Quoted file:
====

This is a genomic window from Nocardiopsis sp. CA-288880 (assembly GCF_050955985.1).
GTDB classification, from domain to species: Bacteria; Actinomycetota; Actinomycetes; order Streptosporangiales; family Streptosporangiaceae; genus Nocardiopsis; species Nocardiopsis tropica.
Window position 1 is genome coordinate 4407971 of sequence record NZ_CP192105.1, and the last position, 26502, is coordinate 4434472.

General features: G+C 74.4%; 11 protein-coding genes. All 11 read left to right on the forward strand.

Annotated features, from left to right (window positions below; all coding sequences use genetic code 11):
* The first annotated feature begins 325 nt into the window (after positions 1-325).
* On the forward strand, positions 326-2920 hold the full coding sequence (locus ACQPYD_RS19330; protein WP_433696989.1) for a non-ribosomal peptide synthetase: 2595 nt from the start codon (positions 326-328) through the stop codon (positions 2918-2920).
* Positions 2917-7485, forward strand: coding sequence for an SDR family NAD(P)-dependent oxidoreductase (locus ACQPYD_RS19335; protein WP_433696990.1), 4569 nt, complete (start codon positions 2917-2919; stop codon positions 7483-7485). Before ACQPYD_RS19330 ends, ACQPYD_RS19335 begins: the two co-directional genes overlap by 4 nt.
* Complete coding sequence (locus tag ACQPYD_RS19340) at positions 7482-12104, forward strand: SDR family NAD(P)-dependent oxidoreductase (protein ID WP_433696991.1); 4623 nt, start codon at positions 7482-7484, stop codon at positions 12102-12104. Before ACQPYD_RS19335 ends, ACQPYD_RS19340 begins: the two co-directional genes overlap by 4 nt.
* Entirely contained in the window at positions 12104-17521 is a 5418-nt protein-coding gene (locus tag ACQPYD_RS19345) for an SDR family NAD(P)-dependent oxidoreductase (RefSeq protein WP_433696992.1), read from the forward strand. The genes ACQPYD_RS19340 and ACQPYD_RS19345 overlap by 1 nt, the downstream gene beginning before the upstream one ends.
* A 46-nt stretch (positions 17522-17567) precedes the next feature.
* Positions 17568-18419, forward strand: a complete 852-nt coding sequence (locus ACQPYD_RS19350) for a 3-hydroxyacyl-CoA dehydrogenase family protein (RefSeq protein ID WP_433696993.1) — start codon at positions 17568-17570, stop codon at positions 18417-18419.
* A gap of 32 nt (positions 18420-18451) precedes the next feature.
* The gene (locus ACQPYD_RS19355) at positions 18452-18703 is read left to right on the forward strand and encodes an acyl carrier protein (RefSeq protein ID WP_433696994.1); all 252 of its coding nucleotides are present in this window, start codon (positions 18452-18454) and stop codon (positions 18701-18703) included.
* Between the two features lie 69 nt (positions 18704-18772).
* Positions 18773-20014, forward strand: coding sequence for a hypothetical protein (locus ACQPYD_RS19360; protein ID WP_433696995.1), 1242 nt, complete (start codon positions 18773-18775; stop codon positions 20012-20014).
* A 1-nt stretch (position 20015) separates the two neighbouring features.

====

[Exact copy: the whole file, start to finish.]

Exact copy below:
This is a genomic window from Nocardiopsis sp. CA-288880 (assembly GCF_050955985.1).
GTDB classification, from domain to species: Bacteria; Actinomycetota; Actinomycetes; order Streptosporangiales; family Streptosporangiaceae; genus Nocardiopsis; species Nocardiopsis tropica.
Window position 1 is genome coordinate 4407971 of sequence record NZ_CP192105.1, and the last position, 26502, is coordinate 4434472.

General features: G+C 74.4%; 11 protein-coding genes. All 11 read left to right on the forward strand.

Annotated features, from left to right (window positions below; all coding sequences use genetic code 11):
* The first annotated feature begins 325 nt into the window (after positions 1-325).
* On the forward strand, positions 326-2920 hold the full coding sequence (locus ACQPYD_RS19330; protein WP_433696989.1) for a non-ribosomal peptide synthetase: 2595 nt from the start codon (positions 326-328) through the stop codon (positions 2918-2920).
* Positions 2917-7485, forward strand: coding sequence for an SDR family NAD(P)-dependent oxidoreductase (locus ACQPYD_RS19335; protein WP_433696990.1), 4569 nt, complete (start codon positions 2917-2919; stop codon positions 7483-7485). Before ACQPYD_RS19330 ends, ACQPYD_RS19335 begins: the two co-directional genes overlap by 4 nt.
* Complete coding sequence (locus tag ACQPYD_RS19340) at positions 7482-12104, forward strand: SDR family NAD(P)-dependent oxidoreductase (protein ID WP_433696991.1); 4623 nt, start codon at positions 7482-7484, stop codon at positions 12102-12104. Before ACQPYD_RS19335 ends, ACQPYD_RS19340 begins: the two co-directional genes overlap by 4 nt.
* Entirely contained in the window at positions 12104-17521 is a 5418-nt protein-coding gene (locus tag ACQPYD_RS19345) for an SDR family NAD(P)-dependent oxidoreductase (RefSeq protein WP_433696992.1), read from the forward strand. The genes ACQPYD_RS19340 and ACQPYD_RS19345 overlap by 1 nt, the downstream gene beginning before the upstream one ends.
* A 46-nt stretch (positions 17522-17567) precedes the next feature.
* Positions 17568-18419, forward strand: a complete 852-nt coding sequence (locus ACQPYD_RS19350) for a 3-hydroxyacyl-CoA dehydrogenase family protein (RefSeq protein ID WP_433696993.1) — start codon at positions 17568-17570, stop codon at positions 18417-18419.
* A gap of 32 nt (positions 18420-18451) precedes the next feature.
* The gene (locus ACQPYD_RS19355) at positions 18452-18703 is read left to right on the forward strand and encodes an acyl carrier protein (RefSeq protein ID WP_433696994.1); all 252 of its coding nucleotides are present in this window, start codon (positions 18452-18454) and stop codon (positions 18701-18703) included.
* Between the two features lie 69 nt (positions 18704-18772).
* Positions 18773-20014, forward strand: coding sequence for a hypothetical protein (locus ACQPYD_RS19360; protein ID WP_433696995.1), 1242 nt, complete (start codon positions 18773-18775; stop codon positions 20012-20014).
* A 1-nt stretch (position 20015) separates the two neighbouring features.